After the war the long period of decay began that only ended in 1968 when it was scheduled as an ancient monument by the Ministry of Works. The Harwich Society was founded in February 1969 and in July of that year began work on restoring the Redoubt to its former glory. This effort, which has been entirely carried out by voluntary effort, still continues.  The current writer, despite not being a Harwich native or resident, can claim to have played an extremely small part in the restoration effort back in 1971.

The Harwich Redoubt is the largest ancient monument in Britain that is being restored by a voluntary group. It is open to visitors during the summer months (May to August).

An important early stage of the restoration involved clearing vegetation from the dry moat that surrounds the Redoubt. When this was being done a large cannon was found that was part of the original ordnance of the fort. This has now been lifted back into its rightful place, alongside a number of other pieces of military hardware that form part of the museum display, most of which is housed in the former barrack rooms.

© John Welford

Thursday, 8 September 2016

The New Forest, Hampshire

The New Forest is an area of southern England that has many attractions for the visitor, although he or she must not expect to spend all their time surrounded by trees.

What is the New Forest?

The name “New Forest” is slightly confusing, because it is no longer new and, in the eyes of many people, scarcely constitutes a forest. True, it was new in 1079 when William the Conqueror passed laws to make it a royal hunting domain, but the “National Forest” in the English Midlands is a great deal newer! On the other hand, the creation of the New Forest National Park in 2005 was recent enough.

As for the term “forest”, it is a mistake to think that a forest must consist wholly of trees. There are plenty of trees in the New Forest, but it also has huge areas of open heathland, bog and other open land. These various habitats make the New Forest an extremely valuable wildlife resource, and that is one of the main reasons why millions of people visit this area every year.


The New Forest covers an area of about 220 square miles in south-west Hampshire, with a small part of Wiltshire also included. The main A31 road cuts through from northeast to southwest, providing easy access for the visitor and a tempting glimpse for those who rush through between Southampton and Bournemouth/Poole. The main railway line from Southampton to Bournemouth also snakes through the Forest, with several stations at which semi-fast and local trains stop.

The A31 marks a divide between the northern and southern Forest, with the northern part tending to be wilder and more open than the south. Most visitors head for the southern part, with its small towns, extensive woods and other attractions, but the north is also a delight to visit, especially if you are a walker, cyclist or rider.

To be blunt, the car driver gets the worst deal from the New Forest, as it is only when you get close to it, under your own steam, that you really learn most from what it has to offer. However, the most visited site in the Forest is very accessible to the motorised visitor, namely the Rufus Stone, close to where the A31 becomes the M27. This marks the supposed site of the death of King William II (known as Rufus) who died in 1100 when hunting in the Forest. Whether his death was an accident or an assassination has been the subject of debate for centuries.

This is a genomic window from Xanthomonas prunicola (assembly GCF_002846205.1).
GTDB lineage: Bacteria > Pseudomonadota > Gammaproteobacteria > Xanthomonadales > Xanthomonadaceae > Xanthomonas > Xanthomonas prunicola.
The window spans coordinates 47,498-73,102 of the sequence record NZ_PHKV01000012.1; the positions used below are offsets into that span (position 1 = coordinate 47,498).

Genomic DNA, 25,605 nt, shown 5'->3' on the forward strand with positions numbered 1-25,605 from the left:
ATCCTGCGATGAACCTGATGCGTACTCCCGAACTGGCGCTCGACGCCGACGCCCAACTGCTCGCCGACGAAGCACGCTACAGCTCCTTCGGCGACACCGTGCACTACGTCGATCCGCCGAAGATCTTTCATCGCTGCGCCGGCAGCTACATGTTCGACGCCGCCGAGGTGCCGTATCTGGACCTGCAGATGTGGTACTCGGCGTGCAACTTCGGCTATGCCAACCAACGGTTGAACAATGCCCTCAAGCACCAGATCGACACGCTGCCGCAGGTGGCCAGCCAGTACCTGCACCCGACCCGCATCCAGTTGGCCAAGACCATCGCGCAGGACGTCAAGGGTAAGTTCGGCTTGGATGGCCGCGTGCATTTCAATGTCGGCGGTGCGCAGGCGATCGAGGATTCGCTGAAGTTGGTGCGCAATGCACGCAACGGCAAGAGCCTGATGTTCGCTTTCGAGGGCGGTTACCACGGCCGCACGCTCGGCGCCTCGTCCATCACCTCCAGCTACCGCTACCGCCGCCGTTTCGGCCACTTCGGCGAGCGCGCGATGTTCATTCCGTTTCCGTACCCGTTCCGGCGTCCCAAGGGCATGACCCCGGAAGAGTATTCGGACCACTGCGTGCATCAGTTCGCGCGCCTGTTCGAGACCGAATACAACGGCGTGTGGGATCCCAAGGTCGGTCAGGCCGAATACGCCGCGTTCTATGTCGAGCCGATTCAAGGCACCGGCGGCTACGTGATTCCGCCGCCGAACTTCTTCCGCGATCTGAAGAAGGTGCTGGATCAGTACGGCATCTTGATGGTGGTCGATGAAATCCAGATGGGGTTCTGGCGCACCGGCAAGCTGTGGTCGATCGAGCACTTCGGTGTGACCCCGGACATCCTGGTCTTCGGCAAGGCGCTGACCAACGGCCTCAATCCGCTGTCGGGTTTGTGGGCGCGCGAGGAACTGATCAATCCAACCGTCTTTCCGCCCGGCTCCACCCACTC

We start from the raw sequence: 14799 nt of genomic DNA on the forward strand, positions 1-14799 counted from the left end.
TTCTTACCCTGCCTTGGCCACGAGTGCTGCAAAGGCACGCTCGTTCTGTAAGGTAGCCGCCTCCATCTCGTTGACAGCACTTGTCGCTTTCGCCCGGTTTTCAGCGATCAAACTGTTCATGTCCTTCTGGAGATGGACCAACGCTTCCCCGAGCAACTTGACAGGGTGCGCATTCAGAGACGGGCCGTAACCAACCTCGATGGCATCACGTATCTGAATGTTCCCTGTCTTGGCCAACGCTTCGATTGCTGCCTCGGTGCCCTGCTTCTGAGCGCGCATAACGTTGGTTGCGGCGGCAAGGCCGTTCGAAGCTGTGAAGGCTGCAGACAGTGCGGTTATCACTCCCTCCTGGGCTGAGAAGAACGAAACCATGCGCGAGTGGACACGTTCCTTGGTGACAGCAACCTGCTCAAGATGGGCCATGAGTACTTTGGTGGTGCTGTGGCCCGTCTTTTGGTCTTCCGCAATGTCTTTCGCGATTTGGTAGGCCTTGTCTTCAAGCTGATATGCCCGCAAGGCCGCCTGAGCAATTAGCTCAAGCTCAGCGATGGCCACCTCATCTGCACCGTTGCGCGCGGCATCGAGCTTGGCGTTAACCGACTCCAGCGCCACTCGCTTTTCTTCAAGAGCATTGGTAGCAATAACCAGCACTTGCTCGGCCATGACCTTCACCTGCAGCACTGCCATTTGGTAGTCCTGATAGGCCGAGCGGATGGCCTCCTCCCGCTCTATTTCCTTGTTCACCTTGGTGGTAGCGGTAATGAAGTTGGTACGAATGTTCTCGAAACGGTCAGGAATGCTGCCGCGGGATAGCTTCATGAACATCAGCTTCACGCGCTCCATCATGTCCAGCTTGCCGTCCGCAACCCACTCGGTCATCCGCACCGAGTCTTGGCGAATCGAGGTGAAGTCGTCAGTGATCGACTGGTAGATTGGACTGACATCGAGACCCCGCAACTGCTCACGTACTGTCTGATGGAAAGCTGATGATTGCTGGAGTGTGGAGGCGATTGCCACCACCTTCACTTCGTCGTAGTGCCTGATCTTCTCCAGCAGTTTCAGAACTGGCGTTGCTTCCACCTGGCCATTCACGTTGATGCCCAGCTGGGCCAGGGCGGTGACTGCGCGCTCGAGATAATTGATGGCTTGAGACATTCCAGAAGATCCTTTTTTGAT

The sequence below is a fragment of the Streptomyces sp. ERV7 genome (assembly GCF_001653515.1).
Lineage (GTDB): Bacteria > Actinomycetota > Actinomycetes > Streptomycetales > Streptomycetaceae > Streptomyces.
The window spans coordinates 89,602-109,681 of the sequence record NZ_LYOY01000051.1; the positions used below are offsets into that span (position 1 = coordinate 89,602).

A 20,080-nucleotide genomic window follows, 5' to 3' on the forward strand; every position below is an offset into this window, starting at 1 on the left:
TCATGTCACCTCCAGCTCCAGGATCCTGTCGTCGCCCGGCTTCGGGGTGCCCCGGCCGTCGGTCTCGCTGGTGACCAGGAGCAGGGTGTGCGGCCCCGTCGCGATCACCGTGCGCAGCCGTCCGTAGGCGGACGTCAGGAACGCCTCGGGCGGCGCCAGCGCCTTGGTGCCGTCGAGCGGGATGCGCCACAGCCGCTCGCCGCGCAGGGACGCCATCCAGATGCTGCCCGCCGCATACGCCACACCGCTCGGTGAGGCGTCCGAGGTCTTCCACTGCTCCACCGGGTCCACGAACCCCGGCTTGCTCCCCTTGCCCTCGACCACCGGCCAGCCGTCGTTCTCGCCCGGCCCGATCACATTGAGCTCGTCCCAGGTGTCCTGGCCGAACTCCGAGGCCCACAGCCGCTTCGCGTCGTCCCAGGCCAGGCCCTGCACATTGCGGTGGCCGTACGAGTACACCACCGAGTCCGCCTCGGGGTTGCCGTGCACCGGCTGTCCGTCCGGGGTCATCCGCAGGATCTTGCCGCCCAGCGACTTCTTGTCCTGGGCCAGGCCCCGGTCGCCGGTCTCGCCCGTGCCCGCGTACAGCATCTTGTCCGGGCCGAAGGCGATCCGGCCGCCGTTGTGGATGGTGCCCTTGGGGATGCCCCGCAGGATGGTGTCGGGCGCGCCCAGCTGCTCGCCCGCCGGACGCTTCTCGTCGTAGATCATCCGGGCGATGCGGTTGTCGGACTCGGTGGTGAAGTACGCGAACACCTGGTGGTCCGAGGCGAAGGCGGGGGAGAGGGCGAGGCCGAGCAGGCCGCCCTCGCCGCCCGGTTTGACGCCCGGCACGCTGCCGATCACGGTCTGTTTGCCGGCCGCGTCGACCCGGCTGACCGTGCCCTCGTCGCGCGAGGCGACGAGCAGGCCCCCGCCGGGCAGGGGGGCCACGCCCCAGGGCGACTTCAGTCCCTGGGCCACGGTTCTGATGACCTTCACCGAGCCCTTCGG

A managed wilderness

It is the history of the New Forest that makes it what it is. As a royal hunting park, the laws that governed the Forest ensured that the local people could not cultivate the land or fence in it. Many of these laws still apply, although the penalties for breaking them are far less severe than in William the Conqueror’s day! This is a wilderness, but it is only so because it is a managed wilderness in which the needs of man and nature are carefully balanced.

For example, the “commoners” of the Forest have the right to turn pigs into the woodlands in the autumn to eat the acorns that would otherwise poison the ponies and cattle, and at same time prevent the growth of unwanted oak saplings. These ancient rights and privileges are jealously and efficiently guarded by the “verderers” and “agisters” who ensure that the Forest continues to stay the way it always has, but visitors also have a responsibility to treat it well and preserve an ecosystem that is both enduring and fragile.


One of the main reasons for visiting the New Forest is to experience its wildlife, which can best be done on foot, horseback, or bicycle. The Forest is famous for its semi-wild ponies, which are everywhere, but visitors should be wary of getting too close as they can sometimes be aggressive and give a nasty bite. Less often seen are the five species of deer that roam the woods, including the small sika deer that have descended from stock that escaped into the Forest more than 100 years ago.

The heathlands and bogs are home to the widest range of reptiles and amphibians to be seen anywhere in the British Isles. These include every species of snake and lizard found in Britain. Visitors should be aware that adders (vipers) are Britain’s only venomous snakes, but bites are rare and almost never fatal to humans. If you want to see all the species in one place, a visit to the New Forest Reptile Centre, near Lyndhurst, is a must.